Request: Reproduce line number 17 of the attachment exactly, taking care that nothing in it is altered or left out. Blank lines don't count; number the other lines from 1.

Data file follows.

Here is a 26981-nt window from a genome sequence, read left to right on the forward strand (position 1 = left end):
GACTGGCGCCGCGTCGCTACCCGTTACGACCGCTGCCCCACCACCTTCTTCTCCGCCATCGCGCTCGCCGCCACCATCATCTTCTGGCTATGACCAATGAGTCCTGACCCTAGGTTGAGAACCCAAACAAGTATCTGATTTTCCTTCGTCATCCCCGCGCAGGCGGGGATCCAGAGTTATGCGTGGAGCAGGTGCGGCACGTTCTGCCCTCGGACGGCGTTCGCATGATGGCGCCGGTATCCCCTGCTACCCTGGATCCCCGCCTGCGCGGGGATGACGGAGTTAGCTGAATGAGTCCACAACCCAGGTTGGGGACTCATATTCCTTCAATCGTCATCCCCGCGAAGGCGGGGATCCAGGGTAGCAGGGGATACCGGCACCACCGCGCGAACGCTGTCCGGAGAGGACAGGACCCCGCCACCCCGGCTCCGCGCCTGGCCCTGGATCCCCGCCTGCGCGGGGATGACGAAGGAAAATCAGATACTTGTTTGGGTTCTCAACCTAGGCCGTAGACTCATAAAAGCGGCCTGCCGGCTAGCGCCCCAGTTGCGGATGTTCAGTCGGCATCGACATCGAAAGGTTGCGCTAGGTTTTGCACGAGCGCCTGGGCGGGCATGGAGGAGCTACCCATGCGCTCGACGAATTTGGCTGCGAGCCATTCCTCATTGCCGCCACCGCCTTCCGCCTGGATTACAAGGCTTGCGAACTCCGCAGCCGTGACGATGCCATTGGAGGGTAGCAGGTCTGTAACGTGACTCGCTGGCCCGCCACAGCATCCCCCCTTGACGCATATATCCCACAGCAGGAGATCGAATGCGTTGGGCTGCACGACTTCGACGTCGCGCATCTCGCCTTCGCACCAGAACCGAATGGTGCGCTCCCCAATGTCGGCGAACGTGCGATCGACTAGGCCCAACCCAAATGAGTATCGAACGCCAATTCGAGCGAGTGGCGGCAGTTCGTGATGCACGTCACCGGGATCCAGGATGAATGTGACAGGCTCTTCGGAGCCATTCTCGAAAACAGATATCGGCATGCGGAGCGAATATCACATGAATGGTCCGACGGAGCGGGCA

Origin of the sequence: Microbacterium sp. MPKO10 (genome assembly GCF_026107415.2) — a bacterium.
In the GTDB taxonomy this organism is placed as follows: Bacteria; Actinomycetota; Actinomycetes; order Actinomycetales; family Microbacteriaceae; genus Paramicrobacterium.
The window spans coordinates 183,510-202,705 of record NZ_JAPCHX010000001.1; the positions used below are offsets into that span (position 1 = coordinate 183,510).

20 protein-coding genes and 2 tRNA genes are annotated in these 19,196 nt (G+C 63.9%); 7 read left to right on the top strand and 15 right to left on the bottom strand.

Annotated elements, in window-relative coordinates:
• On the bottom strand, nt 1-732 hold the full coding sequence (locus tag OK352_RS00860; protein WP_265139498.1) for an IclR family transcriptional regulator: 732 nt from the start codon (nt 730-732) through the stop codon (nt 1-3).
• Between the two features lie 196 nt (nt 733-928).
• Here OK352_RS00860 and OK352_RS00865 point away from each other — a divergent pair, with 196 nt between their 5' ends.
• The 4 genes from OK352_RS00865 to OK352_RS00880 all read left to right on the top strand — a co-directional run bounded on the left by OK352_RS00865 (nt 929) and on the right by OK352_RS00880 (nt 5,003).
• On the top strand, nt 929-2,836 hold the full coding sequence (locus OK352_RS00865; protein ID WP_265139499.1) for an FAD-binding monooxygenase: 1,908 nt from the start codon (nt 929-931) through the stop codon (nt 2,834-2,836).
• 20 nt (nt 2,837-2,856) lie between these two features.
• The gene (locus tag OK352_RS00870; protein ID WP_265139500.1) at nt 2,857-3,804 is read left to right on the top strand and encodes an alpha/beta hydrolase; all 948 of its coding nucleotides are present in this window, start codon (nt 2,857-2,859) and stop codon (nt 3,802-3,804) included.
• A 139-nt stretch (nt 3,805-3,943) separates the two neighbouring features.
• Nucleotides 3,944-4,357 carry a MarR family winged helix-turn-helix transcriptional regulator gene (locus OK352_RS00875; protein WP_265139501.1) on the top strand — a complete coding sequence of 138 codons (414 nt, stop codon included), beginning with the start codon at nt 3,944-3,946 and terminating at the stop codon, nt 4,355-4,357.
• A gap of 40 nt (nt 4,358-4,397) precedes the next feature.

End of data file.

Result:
• A gap of 40 nt (nt 4,358-4,397) precedes the next feature.